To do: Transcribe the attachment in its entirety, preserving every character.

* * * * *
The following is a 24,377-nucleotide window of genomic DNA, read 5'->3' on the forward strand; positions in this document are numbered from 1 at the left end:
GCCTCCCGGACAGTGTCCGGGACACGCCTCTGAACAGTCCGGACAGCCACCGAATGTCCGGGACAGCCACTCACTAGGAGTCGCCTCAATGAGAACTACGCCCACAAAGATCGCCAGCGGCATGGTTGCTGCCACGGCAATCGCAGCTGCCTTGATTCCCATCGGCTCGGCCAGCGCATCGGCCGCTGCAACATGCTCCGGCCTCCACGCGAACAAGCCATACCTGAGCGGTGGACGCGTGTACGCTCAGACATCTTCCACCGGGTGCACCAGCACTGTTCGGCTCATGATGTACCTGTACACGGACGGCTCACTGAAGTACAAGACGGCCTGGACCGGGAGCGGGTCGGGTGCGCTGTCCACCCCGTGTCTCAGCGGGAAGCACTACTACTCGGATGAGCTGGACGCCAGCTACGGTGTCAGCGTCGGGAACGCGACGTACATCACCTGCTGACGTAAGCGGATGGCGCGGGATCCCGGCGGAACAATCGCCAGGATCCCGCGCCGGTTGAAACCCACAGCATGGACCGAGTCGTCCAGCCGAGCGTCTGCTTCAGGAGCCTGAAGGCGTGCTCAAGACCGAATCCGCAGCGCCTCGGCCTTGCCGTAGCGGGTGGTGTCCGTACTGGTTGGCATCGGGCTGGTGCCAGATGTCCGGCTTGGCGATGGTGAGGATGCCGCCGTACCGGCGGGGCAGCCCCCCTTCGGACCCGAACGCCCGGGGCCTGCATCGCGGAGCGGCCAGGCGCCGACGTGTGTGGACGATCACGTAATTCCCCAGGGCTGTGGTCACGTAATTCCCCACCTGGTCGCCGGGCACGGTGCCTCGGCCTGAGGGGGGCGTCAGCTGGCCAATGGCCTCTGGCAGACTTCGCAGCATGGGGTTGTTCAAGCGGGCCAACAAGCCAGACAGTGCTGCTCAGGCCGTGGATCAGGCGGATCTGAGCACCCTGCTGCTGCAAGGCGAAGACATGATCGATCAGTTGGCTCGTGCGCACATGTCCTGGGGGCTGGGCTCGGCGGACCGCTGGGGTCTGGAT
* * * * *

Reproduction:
The following is a 24,377-nucleotide window of genomic DNA, read 5'->3' on the forward strand; positions in this document are numbered from 1 at the left end:
GCCTCCCGGACAGTGTCCGGGACACGCCTCTGAACAGTCCGGACAGCCACCGAATGTCCGGGACAGCCACTCACTAGGAGTCGCCTCAATGAGAACTACGCCCACAAAGATCGCCAGCGGCATGGTTGCTGCCACGGCAATCGCAGCTGCCTTGATTCCCATCGGCTCGGCCAGCGCATCGGCCGCTGCAACATGCTCCGGCCTCCACGCGAACAAGCCATACCTGAGCGGTGGACGCGTGTACGCTCAGACATCTTCCACCGGGTGCACCAGCACTGTTCGGCTCATGATGTACCTGTACACGGACGGCTCACTGAAGTACAAGACGGCCTGGACCGGGAGCGGGTCGGGTGCGCTGTCCACCCCGTGTCTCAGCGGGAAGCACTACTACTCGGATGAGCTGGACGCCAGCTACGGTGTCAGCGTCGGGAACGCGACGTACATCACCTGCTGACGTAAGCGGATGGCGCGGGATCCCGGCGGAACAATCGCCAGGATCCCGCGCCGGTTGAAACCCACAGCATGGACCGAGTCGTCCAGCCGAGCGTCTGCTTCAGGAGCCTGAAGGCGTGCTCAAGACCGAATCCGCAGCGCCTCGGCCTTGCCGTAGCGGGTGGTGTCCGTACTGGTTGGCATCGGGCTGGTGCCAGATGTCCGGCTTGGCGATGGTGAGGATGCCGCCGTACCGGCGGGGCAGCCCCCCTTCGGACCCGAACGCCCGGGGCCTGCATCGCGGAGCGGCCAGGCGCCGACGTGTGTGGACGATCACGTAATTCCCCAGGGCTGTGGTCACGTAATTCCCCACCTGGTCGCCGGGCACGGTGCCTCGGCCTGAGGGGGGCGTCAGCTGGCCAATGGCCTCTGGCAGACTTCGCAGCATGGGGTTGTTCAAGCGGGCCAACAAGCCAGACAGTGCTGCTCAGGCCGTGGATCAGGCGGATCTGAGCACCCTGCTGCTGCAAGGCGAAGACATGATCGATCAGTTGGCTCGTGCGCACATGTCCTGGGGGCTGGGCTCGGCGGACCGCTGGGGTCTGGAT